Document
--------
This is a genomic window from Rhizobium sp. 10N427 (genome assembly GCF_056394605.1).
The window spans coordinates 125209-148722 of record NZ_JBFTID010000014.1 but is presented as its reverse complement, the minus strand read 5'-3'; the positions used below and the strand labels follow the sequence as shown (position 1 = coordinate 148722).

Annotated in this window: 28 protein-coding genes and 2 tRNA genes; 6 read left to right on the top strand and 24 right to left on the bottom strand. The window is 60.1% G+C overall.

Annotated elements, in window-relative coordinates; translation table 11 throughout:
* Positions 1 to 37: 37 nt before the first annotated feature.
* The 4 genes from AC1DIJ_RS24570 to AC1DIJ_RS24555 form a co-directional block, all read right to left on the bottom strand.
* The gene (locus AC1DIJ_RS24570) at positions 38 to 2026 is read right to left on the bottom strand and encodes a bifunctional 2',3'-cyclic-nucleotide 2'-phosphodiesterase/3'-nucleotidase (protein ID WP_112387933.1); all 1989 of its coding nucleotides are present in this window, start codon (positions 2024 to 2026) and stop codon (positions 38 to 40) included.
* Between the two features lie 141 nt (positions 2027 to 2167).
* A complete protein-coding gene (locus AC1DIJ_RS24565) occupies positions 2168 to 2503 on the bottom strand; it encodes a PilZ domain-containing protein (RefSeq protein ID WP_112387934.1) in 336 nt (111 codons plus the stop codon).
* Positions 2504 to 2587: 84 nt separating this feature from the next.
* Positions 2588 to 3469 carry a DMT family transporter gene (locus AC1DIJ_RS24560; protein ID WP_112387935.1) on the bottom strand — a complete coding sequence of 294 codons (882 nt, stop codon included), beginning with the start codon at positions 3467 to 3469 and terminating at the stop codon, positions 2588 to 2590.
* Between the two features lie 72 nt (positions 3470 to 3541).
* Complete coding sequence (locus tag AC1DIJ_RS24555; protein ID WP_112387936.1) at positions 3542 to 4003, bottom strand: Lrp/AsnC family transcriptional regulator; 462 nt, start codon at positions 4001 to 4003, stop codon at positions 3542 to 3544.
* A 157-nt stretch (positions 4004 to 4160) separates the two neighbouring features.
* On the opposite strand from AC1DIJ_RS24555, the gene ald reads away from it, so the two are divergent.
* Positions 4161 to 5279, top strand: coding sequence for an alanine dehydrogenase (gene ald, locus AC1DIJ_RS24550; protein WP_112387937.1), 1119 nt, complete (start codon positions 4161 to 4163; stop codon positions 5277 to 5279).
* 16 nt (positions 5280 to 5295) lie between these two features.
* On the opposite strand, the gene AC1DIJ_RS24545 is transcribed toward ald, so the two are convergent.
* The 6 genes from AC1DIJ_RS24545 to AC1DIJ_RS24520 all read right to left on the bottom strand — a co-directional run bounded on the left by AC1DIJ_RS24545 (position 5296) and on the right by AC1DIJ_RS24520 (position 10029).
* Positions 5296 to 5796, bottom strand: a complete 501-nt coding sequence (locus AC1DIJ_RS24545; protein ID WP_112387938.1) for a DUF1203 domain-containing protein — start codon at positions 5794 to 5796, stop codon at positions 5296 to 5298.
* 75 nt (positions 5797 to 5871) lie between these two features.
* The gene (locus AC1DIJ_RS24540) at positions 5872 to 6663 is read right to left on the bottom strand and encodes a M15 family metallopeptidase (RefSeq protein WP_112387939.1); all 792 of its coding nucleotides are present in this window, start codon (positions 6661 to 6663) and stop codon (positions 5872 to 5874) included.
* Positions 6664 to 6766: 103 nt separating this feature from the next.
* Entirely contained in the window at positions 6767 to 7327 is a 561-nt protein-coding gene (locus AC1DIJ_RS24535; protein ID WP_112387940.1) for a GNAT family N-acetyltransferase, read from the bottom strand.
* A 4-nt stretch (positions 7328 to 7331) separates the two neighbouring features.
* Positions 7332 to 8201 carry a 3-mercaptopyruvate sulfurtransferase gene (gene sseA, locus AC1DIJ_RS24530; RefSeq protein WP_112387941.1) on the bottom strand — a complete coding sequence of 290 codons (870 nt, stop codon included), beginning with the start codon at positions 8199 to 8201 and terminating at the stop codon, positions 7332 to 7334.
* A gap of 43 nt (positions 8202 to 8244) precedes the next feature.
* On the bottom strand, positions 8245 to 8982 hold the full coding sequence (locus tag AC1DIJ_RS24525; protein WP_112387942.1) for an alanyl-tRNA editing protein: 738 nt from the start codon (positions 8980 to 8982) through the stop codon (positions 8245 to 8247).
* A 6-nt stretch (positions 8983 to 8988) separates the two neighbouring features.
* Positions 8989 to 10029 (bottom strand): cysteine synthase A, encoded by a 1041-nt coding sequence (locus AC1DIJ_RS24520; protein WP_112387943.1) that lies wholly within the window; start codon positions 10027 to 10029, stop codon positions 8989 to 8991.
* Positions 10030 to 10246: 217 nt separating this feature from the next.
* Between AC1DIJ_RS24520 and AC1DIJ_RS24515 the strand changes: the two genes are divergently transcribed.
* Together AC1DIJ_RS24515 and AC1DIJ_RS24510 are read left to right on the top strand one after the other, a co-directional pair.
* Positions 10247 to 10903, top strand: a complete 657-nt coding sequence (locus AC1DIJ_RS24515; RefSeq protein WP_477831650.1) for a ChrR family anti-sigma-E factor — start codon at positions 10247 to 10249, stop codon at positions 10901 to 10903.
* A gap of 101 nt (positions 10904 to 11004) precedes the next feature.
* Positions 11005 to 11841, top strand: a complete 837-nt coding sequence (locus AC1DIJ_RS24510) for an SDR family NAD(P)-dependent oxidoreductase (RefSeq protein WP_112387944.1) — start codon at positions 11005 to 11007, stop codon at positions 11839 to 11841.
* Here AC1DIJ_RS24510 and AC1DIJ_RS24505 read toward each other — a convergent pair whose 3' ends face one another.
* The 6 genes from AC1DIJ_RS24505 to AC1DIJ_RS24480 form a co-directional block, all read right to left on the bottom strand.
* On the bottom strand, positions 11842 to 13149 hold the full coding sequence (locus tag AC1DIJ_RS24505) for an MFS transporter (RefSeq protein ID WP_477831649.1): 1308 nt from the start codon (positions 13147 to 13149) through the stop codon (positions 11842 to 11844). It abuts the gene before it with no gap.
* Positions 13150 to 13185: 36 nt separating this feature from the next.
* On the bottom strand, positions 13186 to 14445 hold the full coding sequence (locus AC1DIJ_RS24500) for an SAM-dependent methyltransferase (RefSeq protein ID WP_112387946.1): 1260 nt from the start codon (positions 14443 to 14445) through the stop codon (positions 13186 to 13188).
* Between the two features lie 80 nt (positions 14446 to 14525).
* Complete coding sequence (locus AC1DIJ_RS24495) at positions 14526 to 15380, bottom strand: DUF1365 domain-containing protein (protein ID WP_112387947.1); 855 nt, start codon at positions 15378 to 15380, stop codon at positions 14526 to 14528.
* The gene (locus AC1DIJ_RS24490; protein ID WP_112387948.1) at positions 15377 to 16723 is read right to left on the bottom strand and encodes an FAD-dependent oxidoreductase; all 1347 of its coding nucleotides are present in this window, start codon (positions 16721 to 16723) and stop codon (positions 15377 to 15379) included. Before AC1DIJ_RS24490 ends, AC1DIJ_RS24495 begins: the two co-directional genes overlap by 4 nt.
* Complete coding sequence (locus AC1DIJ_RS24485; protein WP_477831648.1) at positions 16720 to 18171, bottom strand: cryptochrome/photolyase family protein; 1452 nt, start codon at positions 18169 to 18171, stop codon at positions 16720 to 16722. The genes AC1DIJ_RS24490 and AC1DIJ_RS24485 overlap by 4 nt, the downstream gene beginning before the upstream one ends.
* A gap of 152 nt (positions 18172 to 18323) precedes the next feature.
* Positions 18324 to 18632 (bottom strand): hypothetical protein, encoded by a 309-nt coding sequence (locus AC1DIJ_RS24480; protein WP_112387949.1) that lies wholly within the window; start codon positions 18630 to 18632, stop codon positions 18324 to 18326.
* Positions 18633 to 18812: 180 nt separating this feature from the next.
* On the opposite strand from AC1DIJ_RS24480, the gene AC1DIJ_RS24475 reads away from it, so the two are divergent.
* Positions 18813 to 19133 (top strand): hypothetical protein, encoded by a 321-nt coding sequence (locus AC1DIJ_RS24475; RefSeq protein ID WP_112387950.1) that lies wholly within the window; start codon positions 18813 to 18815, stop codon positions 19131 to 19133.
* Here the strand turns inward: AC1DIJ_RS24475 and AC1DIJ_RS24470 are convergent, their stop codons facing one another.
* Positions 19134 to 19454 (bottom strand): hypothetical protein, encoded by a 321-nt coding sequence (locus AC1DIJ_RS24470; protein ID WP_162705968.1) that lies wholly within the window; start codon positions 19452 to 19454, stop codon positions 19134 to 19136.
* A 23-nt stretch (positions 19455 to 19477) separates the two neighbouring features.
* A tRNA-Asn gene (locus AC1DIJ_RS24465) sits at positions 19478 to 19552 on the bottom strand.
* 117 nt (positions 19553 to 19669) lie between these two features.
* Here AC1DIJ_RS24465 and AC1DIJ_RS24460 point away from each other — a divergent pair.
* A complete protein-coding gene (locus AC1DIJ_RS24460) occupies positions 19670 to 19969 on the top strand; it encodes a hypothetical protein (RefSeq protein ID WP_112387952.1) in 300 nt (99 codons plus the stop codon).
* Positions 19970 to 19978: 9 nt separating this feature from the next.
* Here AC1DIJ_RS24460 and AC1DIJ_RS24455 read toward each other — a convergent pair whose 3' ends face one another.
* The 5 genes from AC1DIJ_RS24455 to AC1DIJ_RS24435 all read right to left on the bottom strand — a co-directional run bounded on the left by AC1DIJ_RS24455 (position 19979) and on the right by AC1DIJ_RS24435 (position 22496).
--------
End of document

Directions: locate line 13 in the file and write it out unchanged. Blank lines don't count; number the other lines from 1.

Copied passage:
* Complete coding sequence (locus tag AC1DIJ_RS24555; protein ID WP_112387936.1) at positions 3542 to 4003, bottom strand: Lrp/AsnC family transcriptional regulator; 462 nt, start codon at positions 4001 to 4003, stop codon at positions 3542 to 3544.